Prime Minister Benjamin Netanyahu announced Sunday that Israel now recognizes opposition leader Juan Guaido as Venezuela's official leader instead of President Nicolas Maduro. The decision follows similar moves by the United States, Canada and several Latin American and European countries but breaks with a tradition of Israeli non-interventionism.
Why it matters: Israel’s Channel 13 reports that a US State Department official formally requested that Israel take a stance during a meeting at the Israeli Embassy in Washington on Thursday. Israel typically prefers to stay out of internal clashes like the one in Venezuela, even when the conflict is on its border like the civil war in Syria, partly for fear of sparking a backlash against Jews.
A high-ranking Israeli security official reportedly warned that siding with Guaido over Maduro could endanger the Jewish community in Venezuela. In the end, Netanyahu went ahead anyway, both out of gratitude for the Donald Trump administration’s pro-Israel policies and out of spite — since Israel’s enemies including Hamas, Hezbollah and Iran support Maduro. Turkish President Recep Tayyip Erdogan is also fully backing Maduro.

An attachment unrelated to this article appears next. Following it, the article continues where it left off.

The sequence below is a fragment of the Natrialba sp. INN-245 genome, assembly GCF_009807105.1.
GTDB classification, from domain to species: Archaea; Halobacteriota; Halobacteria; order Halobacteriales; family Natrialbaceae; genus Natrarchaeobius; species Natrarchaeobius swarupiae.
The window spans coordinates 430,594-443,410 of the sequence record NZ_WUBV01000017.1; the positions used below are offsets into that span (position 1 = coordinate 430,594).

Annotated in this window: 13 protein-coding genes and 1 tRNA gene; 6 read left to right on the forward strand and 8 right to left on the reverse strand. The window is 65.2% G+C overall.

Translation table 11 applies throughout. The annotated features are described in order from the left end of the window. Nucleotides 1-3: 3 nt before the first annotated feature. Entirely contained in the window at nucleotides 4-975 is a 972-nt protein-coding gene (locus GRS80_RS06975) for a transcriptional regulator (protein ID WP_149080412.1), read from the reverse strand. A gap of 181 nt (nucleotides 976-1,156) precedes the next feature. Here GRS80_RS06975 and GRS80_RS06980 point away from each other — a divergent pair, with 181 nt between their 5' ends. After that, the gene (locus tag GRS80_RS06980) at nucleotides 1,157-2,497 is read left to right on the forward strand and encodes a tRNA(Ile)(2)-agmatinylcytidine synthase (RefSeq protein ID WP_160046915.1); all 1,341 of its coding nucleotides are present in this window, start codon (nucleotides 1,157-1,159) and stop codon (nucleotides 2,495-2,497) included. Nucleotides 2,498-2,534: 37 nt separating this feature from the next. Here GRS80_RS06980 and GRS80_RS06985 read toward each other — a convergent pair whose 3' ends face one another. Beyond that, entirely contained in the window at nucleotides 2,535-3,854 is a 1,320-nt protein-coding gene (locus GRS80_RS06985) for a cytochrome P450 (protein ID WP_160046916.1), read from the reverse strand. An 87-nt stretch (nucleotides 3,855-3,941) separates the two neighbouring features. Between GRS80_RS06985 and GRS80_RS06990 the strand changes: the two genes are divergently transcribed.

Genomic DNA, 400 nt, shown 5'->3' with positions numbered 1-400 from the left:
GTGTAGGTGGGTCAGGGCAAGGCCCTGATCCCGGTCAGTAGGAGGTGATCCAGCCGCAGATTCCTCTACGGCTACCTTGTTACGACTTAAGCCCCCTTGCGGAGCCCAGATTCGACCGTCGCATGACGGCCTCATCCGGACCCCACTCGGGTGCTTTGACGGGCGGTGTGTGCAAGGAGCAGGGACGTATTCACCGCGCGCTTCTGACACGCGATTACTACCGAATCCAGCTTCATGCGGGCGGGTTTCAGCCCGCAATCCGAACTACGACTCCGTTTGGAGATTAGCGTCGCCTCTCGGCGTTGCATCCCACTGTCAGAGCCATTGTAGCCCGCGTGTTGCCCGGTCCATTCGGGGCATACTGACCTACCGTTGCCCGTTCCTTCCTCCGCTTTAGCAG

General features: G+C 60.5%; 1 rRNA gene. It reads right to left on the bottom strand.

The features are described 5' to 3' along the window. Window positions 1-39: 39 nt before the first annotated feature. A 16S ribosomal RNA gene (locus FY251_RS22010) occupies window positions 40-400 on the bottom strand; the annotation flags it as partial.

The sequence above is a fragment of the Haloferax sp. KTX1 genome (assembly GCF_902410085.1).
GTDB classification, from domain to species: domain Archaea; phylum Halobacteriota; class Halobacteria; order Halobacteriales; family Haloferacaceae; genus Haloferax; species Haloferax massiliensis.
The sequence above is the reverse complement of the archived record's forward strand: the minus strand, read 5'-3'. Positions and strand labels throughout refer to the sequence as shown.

Bad blood: Israel has had no representation in Venezuela for more than a decade, ever since former President Hugo Chavez broke diplomatic ties over Israel's 2009 Operation Cast Lead in Gaza. Chavez then deported all Israelis from the country, including envoys from Jewish organizations. Under Chavez and Maduro, the number of Jews in Venezuela dwindled from 25,000 two decades ago to fewer than 10,000 today.
Anti-Israel policies continued under Maduro. In a 2013 speech, the Venezuelan leader accused Israel of poisoning Chavez "as they did with [Palestinian leader Yasser] Arafat." Maduro later denied being an anti-Semite and said his grandmother was Jewish.
Leftist backlash: The Israeli Communist Party has condemned Netanyahu's declaration as well as US support for Guaido. The party plans to demonstrate Tuesday in Haifa against what they call an imperialist intervention in socialist Venezuela.
What's next: Israeli embassies across North and South America are on alert to give help if needed to the Jewish community in Venezuela. If Guaido manages to take power, Israel expects diplomatic relations to quickly resume.
- Danny Zaken